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Transcripts of Interviews with Old Pupils -1930s & 40s

These are transcripts of a few sections of the much lengthier interviews with ex-pupils from the 1930s & 40s that can be heard on out main History page. These sections were used on the listening-post for our display at Brighton Museum.

School Song - Pat Sprinthall

      Scholars we of Middle Street
      Boys and girls in friendship bound
      May we always when we meet
      For the school are praises sound
      Long its stood its fame is old
      The traditions we are told.
      Give your best, give your best in
      Medias Res

      We are proud to give are best
      For the honour of our school
      Where we work and play with zest
      And where service is the rule
      With are minds and hearts
      All as one to do our parts
      Give your best, give your best in
      Medias Res


I was the milk monitor - Joyce Hill

If you were good you got to be milk monitor, I used to like that, being milk monitor.

What did you do?

Well you had to dish it out, they had little card board tops in, you had to push it through, put the straw in and hand it out. These little third of a pint bottles, not sure if we paid for it whether it was very little, it was only like a ha'penny or something like that.

But if a child wasn't um, perhaps his height wasn't too good or something appeared to be lacking, they would get double milk.

Do you think any of the children there cheated- pretending to be lacking in height?

No, it'd be the doctor who would decide that they would do it by weight and, you, no you couldn't just say it, you had to have medical reasons.


Where would you sit in class? - Peter Guy

Well ... it was different, totally different to today. Each classroom had desks, rows of desks. Each desk belonged to somebody, and all your books were in that desk, so you didn't have to go taking them around the school with you in big bags or anything like that.Thats where they were.


Problems with ink - Sheila Dyer

I do remember that we had ink pens though, and quite often we'd make big blotches on the paper because it was difficult. I was left handed and when you're left handed, your hand goes over the piece you have just written. Sometimes I found it very difficult not to smudge the work that I had done.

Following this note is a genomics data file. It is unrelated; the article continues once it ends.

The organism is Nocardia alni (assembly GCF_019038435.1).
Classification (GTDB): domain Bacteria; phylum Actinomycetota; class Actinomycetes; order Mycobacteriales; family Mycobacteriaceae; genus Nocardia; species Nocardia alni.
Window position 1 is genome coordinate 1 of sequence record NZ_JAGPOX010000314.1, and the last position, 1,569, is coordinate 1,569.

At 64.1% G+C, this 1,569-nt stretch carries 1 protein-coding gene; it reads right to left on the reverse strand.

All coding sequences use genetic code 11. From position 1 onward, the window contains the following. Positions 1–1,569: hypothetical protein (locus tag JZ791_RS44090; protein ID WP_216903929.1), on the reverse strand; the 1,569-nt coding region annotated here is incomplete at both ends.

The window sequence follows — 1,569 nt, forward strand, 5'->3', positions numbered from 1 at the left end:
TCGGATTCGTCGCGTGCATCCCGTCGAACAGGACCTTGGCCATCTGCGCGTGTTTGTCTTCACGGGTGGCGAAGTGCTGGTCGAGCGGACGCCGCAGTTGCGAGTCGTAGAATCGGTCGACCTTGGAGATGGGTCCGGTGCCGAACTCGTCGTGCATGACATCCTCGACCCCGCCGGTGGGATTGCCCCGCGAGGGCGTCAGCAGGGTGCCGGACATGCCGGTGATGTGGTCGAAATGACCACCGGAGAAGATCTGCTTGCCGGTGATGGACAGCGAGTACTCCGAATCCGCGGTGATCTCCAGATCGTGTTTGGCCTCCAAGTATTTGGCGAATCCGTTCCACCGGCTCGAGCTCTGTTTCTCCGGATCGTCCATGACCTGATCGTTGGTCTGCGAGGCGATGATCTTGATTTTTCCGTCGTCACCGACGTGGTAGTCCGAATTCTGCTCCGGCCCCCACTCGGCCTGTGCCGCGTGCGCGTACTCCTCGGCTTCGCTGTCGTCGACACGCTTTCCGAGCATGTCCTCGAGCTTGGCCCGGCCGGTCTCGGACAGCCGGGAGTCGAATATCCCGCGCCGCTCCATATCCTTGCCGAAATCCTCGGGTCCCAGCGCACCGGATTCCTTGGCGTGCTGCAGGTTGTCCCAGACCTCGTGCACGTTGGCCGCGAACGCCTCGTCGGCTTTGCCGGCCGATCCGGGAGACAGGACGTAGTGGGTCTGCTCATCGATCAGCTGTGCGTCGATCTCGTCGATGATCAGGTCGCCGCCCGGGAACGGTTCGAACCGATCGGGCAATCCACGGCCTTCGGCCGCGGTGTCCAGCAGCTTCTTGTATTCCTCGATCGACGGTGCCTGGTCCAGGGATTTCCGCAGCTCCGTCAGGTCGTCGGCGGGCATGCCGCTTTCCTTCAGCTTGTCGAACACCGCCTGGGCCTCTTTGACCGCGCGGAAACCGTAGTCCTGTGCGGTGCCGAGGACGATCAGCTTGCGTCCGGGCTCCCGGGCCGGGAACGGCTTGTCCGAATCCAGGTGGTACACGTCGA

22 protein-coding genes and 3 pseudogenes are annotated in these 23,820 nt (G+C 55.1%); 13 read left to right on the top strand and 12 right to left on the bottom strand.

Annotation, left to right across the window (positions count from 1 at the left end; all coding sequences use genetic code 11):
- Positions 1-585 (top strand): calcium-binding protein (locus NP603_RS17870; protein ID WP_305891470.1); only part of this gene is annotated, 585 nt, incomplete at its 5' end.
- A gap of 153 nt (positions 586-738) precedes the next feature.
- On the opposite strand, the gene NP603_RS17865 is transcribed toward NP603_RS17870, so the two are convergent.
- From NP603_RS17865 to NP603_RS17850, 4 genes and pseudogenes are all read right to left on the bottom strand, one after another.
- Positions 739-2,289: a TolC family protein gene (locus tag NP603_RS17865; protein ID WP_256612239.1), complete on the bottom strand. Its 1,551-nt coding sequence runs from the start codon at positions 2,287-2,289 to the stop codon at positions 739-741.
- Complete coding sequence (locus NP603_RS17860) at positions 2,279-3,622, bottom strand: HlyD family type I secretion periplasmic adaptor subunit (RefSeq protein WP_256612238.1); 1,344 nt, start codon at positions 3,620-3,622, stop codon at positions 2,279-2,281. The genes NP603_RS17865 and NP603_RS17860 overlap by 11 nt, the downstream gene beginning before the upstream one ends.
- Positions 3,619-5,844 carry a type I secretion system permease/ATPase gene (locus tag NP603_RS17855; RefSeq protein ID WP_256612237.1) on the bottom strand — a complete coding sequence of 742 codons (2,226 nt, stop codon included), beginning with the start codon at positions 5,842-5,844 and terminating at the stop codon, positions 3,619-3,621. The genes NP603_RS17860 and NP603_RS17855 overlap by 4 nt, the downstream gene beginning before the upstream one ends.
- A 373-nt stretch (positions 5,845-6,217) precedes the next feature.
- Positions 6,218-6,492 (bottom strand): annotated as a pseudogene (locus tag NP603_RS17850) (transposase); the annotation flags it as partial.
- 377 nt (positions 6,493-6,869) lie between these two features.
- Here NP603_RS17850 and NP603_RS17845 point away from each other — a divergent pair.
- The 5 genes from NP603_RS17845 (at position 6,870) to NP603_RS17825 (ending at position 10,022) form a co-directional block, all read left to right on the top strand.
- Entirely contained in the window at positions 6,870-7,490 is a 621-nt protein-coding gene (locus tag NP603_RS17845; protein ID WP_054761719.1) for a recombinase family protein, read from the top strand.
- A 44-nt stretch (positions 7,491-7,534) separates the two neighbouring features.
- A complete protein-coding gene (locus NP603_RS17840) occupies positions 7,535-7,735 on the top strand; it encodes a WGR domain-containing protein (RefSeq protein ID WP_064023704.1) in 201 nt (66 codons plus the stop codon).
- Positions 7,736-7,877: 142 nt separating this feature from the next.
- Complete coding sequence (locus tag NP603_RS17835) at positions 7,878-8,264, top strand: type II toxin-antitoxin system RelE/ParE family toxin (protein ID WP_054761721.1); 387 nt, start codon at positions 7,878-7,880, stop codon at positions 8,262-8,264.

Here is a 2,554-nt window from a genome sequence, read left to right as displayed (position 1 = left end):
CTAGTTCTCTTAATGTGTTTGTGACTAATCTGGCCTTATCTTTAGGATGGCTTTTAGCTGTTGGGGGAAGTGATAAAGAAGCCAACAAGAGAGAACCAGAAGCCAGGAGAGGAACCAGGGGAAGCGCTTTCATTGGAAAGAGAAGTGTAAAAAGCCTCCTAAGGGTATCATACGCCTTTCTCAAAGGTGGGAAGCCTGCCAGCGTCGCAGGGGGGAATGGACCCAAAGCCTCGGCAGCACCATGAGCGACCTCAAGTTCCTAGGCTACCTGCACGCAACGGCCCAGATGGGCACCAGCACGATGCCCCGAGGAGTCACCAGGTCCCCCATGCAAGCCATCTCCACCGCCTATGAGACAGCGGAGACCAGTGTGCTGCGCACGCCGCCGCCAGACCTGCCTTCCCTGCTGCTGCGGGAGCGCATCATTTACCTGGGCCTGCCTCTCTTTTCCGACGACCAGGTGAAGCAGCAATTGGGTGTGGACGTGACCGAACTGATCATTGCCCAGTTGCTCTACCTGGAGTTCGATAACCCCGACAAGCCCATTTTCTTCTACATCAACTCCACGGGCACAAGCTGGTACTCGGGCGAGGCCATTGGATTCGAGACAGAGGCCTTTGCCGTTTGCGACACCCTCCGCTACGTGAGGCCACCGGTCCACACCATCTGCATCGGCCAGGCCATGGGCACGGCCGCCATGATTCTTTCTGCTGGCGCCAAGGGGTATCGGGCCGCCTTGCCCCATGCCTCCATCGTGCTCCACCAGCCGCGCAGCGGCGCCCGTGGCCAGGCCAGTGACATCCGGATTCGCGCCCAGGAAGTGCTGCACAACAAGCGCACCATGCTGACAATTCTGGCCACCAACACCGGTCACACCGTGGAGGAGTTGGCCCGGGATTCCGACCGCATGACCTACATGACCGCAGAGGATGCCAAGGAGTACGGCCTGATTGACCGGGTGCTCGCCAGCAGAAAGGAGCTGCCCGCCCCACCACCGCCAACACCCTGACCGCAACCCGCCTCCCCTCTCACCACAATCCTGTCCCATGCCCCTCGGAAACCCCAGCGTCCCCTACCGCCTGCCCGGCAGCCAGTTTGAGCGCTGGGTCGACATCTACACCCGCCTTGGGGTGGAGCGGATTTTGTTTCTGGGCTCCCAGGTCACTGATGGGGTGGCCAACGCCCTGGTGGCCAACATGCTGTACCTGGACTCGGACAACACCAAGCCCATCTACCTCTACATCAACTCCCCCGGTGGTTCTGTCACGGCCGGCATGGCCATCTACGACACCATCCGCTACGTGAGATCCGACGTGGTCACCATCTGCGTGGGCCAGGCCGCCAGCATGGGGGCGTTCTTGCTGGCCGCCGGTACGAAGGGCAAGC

School dinners - Peter Guy

School dinners were interesting. They were cooked somewhere up in, North of the town, Loder Road or something. And a van used to come round with all the meals, it was all in whacking great, big containers. And then my mum and another lady used to dish it all out.
We use to sit in the hall to have our school dinners and there was no choice, no choice of what you had. Whatever the dinner was, that was it. You either had it or you didn't.


Here comes Nitty Nora - Joyce Hill

Did you have a school nurse?

Oh, we had Nicky Nora! Oh yeah, we had her. Yeah, used to go through your hair used to look at your hands, to see if you'd got scabies or whatever it was. I mean it was a deep shame, when I was young. Still is.
Oh yeah. Anyone who had nits was given a card, and they'd hide that card. They'd do anything so the other kids didn't know. That was deep shame.

What was on the card?

Well it showed you'd had them. So if you'd got the card, Nitty Nora came around you've got the card. That was deep shame.


I won a pen-knife for good punctuality - Sheila Dyer

At the end of every term the headmaster would give out certificates for pupils who had not been absent or been late for the whole term. And I remember getting these certificates every term. I was very proud of that, and I used to make sure I wasn't late or away from school because I really wanted these certificates.
When I left when I was eleven, the headmaster asked me if I would like to think of something I like to have as a prize. And I wanted a pen knife, and the headmaster actually presented me with a pen-knife before I left here, which is something you wouldn't dream of giving an eleven year old nowadays.
I have still got that pen-knife now.


Skipping games. Do you remember this one? - Pat Sprinthall

We played with a whip and top. Have you ever had a whip and top?


That was a little wooden top, you wound around the whip around it and went like that, and it went spinning off. Oh they properly wouldn't allow it these days.

No, they probably wouldn't, not whips!

And a hoop, we had a big hoop with a stick, and you pushed the hoop along with the stick. And alleys, which maybe you call marbles, but we use to call them alleys.

Did you have conkers?

Oh yes, and conkers.

Did you do skipping?

Oh um, skipping, oh yeah, I forgot we use to do skipping with a rope, you know. Oh yeah, we'd got a big old rope. Oh yeah, there was a rhyme we used to do for skipping. I can't remember what it was now. Yeah, we did have rhymes you know, when you're playing in the playground.

We do.


   "1,2,3 a - lairy

    My balls down the airy

    Don't forget to give it to Mary

    Not to Charlie Chaplin"

Fancy remembering that all of a sudden!


When I grow up, I want to be a.. - Pat Sprinthall

If you can remember, you probably can't 'cos its quite along time ago...What did you really want to be when you grew up?

What did I want to be? When I was a child I wanted to be a singer or an actress, because I was always in all the plays at Middle Street which I loved. I loved being on stage. But I mean, that was rather a pipe dream - not usual to become one. But, as I got older all I wanted to do was be a mother... which I am. And a grandmother and a great-grandmother!

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